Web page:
Keep in mind that burglars will likely try multiple doors. It’s best to invest in a door brace for each exterior door. Also note that you can’t put one of these devices on every door if you’re leaving the house. You will have only partial coverage with these devices when no one is home. Unless, of course, you invest in something like Door Armor.
- Inexpensive to purchase
- Extremely effective at preventing forced entries
- Multiple styles for different types of door settings
- 100% exterior door coverage only possible while at home, unless you buy Door Armor
2. Fake Security Alarm Signs Help Deter Burglars
The riskier a house looks, the less likely a burglar is to choose it as a target. Fake home security signs will give the impression that your home is secured, even when it’s not. As the UNC-Charlotte report indicated, burglars are indeed opportunists. An alarm sign (and yes, even a fake one), will deter a large percentage of would-be burglars. Fake signs are extremely cheap to purchase. Most are less than $10 and you’ll only need to purchase one.
These signs don’t come without their drawbacks, however. Most fake signs are just that: fake. That typically means they don’t use the name of a real and established home security provider, as that would be copyright infringement. While a large number of burglars may not be well-versed in all of the home security providers in an area, an accomplished and experienced one will have done his or her homework. They may see your sign, realize it’s fake, and proceed to attempt to enter your house. Meanwhile, they may simply just use a mobile device to look up the generic name and easily identify that it’s fake.
If you do purchase a fake sign, know that you should not use it as your solitary burglary prevention method. The sign can help add to the overall image of a secure home, but it should not be your sole method.
- Very inexpensive to purchase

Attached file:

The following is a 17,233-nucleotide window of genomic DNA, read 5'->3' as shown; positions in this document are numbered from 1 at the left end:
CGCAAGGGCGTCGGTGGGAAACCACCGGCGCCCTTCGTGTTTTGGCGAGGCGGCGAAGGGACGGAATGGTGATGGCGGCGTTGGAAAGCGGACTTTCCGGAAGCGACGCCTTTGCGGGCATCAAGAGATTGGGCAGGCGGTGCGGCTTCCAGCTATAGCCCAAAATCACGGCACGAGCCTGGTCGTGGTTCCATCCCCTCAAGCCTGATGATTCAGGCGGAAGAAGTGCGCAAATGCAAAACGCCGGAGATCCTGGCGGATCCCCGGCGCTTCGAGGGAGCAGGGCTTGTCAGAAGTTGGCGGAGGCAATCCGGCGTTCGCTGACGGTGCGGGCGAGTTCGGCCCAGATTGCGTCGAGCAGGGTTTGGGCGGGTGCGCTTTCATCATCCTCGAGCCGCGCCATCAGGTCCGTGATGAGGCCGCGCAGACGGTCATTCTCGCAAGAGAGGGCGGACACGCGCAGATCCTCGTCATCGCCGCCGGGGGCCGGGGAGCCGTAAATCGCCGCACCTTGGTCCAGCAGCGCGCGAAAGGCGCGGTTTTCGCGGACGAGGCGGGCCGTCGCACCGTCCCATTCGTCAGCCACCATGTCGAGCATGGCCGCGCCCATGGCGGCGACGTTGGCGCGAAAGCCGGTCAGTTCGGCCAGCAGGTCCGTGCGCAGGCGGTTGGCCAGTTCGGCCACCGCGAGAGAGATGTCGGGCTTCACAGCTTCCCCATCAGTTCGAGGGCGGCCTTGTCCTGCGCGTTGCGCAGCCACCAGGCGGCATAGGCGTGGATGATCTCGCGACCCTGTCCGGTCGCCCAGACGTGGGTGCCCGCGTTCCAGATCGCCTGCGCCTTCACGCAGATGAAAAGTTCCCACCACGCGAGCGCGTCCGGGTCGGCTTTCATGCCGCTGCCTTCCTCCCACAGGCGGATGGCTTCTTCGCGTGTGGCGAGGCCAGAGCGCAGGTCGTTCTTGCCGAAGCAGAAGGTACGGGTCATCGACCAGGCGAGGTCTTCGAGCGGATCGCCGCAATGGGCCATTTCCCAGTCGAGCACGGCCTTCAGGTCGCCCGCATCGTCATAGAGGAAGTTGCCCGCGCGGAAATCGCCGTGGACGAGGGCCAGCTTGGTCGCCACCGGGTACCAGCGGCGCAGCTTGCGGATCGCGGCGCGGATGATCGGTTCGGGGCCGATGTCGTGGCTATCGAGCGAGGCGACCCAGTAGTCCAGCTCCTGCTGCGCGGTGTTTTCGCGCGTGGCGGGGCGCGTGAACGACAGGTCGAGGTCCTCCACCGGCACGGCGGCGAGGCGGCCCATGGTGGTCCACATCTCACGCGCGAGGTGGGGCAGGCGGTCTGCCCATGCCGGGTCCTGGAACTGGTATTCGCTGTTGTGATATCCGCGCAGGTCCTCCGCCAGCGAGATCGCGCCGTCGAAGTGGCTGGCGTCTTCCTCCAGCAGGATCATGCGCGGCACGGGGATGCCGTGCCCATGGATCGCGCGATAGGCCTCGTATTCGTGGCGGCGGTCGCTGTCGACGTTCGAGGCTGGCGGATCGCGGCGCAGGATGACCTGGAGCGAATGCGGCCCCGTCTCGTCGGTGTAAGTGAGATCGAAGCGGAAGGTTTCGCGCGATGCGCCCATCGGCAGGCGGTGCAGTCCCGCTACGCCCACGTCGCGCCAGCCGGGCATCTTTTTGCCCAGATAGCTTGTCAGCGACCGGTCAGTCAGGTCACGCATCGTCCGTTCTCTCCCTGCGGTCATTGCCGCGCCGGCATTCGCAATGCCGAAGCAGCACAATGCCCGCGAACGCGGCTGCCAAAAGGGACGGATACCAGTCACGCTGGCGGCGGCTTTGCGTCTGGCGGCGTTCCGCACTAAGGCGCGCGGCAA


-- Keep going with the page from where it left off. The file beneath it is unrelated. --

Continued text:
- Easy to install
- Can quickly deter many potential burglars
- Will not deter a determined or informed burglar
- Some signs are obviously fake
3. Put Fake Security Cameras Around Your Home
While fake home security signs may not fool some burglars, if you combine these with fake security cameras, you’ll significantly decrease the chances of a burglar wising up to your tricks. The benefit of fake security cameras is that they can appear extremely realistic. Indeed, a burglar will have to get pretty close to the device and potentially touch and feel the fake camera to ensure that it’s actually a fake. Most burglars are not that motivated.
A good, fake security camera will cost you under $30, with some coming in under $10 apiece. This is one cheap home security hack you won’t want to purchase too cheaply, however. Spending just a little extra can help make sure you have a camera that looks just as real as the real thing. Many come with realistic looking wiring as well as active LED lights similar to real home security cameras. You can even purchase fake cameras with motion sensor activation pan and tilt functions, mimicking the movements of the real deal. Of course, there are cameras that are actually just as inexpensive as fake ones. If you want to see your options, check out this review.
Fake cameras are cheap and effective. However, make sure you install them when nobody's looking. The last thing you need is for your would-be burglar to see you setting up your fake cameras.
- Cheap to purchase
- Effective at deterrence when combined with other methods
- Some cameras may appear fake
- Will not deter some determined burglars
- Could be a bit difficult to install and may need tools and a ladder
4. Have a Sliding Glass Door? Grab a Block of Wood